5 Ways to Recognize a Heat-Related Illness

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During a heat wave, it's important to know and be able to recognize the signs and symptoms of a heat-related illness. There are different types of heat-related illnesses, ranging from those that cause temporary discomfort to the generally fatal condition known as heat stroke. In all heat-related illnesses, the symptoms appear when a person is exposed to extreme temperatures.

The following checklist can help you recognize the symptoms of heat-related illnesses:

  1. Heat Rash: Heat rash is a skin irritation caused by excessive sweating during hot, humid weather. It can occur at any age but is most common in young children. Heat rash looks like a red cluster of pimples or small blisters.
  2. Heat cramps: A person who has been exercising or participating in other types of strenuous activity in the heat may develop painful muscle spasms in the arms, legs, or abdomen referred to as heat cramps. The body temperature is usually normal, and the skin will feel moist and cool, but sweaty.
  3. Heat syncope: Someone who experiences heat syncope (fainting) will experience the sudden onset of dizziness or fainting after exposure to high temperatures, particularly after exercising in the heat. As with heat cramps, the skin is pale and sweaty but remains cool. The pulse may be weakened, and the heart rate is usually rapid. Body temperature is normal.
  4. Heat exhaustion: Heat exhaustion is a warning that the body is getting too hot. Those most prone to heat exhaustion include elderly people, people with high blood pressure, and people working or exercising in a hot environment. A person with heat exhaustion may be thirsty, giddy, weak, uncoordinated, nauseous, and sweating profusely. As with heat syncope and heat cramps, the body temperature is usually normal in heat exhaustion. The heart rate (pulse rate) is normal or elevated. The skin is usually cold and clammy.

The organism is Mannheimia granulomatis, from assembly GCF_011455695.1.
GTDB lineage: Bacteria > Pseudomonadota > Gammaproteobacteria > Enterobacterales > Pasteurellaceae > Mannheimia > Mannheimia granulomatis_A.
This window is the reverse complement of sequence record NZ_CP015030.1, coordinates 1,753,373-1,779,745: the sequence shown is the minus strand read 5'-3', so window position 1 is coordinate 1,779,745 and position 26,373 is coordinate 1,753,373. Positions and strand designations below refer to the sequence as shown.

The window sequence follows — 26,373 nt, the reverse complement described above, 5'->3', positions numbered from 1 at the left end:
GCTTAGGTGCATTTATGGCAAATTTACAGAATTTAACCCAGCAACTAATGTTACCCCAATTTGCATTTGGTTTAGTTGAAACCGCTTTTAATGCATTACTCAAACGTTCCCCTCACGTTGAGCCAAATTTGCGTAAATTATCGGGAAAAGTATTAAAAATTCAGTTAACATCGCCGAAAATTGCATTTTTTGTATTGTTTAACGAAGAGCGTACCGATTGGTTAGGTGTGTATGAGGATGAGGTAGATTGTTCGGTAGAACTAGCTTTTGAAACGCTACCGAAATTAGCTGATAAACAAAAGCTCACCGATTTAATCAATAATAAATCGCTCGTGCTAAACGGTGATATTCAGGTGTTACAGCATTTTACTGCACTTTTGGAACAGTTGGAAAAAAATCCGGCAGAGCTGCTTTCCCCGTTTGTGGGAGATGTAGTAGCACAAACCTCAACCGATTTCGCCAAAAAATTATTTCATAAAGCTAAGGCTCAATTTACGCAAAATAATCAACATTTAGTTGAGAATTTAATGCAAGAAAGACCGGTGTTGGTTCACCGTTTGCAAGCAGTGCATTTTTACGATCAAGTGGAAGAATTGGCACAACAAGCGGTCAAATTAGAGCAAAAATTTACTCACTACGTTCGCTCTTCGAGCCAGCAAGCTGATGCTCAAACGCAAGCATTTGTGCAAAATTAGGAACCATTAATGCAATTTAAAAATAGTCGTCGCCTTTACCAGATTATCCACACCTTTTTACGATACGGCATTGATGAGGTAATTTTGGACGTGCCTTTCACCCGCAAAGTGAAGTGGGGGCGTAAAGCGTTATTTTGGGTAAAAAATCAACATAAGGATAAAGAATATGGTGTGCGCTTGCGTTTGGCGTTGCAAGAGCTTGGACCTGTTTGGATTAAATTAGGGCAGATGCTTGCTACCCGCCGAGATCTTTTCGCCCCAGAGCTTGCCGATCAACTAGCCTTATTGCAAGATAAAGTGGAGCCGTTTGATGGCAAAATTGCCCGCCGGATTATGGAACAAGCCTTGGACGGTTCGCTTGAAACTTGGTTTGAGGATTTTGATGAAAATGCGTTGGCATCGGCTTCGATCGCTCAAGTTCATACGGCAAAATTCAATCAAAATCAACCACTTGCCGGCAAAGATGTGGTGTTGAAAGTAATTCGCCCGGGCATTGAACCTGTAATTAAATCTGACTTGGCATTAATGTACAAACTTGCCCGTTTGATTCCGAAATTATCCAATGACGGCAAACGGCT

5. Heat stroke: Heat stroke is a serious, life-threatening condition that occurs when the body loses its ability to control its temperature. Victims of heat stroke almost always die, so immediate medical attention is essential when problems first begin. In heat stroke, a person develops a fever that rapidly rises to dangerous levels within minutes. A person with heat stroke usually has a body temperature above 104 F (40 C), but the temperature may rise even higher. Other symptoms and signs of heat stroke may include confusion, combativeness, bizarre behavior, feeling faint, staggering, strong rapid pulse, dry flushed skin, and lack of sweating. Delirium or coma can also result from heat stroke.

While heat cramps, heat syncope, and heat exhaustion may all be present in mild degrees, you should always contact a doctor or seek emergency medical attention if the symptoms of these conditions are severe or worsen with time. Heat stroke is a true medical emergency. If a person has the symptoms of heat stroke, you should notify emergency services (911) immediately.

REFERENCE: Fauci, Anthony S., et al. Harrison's Principles of Internal Medicine. 17th ed. United States: McGraw-Hill Professional, 2008.


Last Editorial Review: 5/14/2013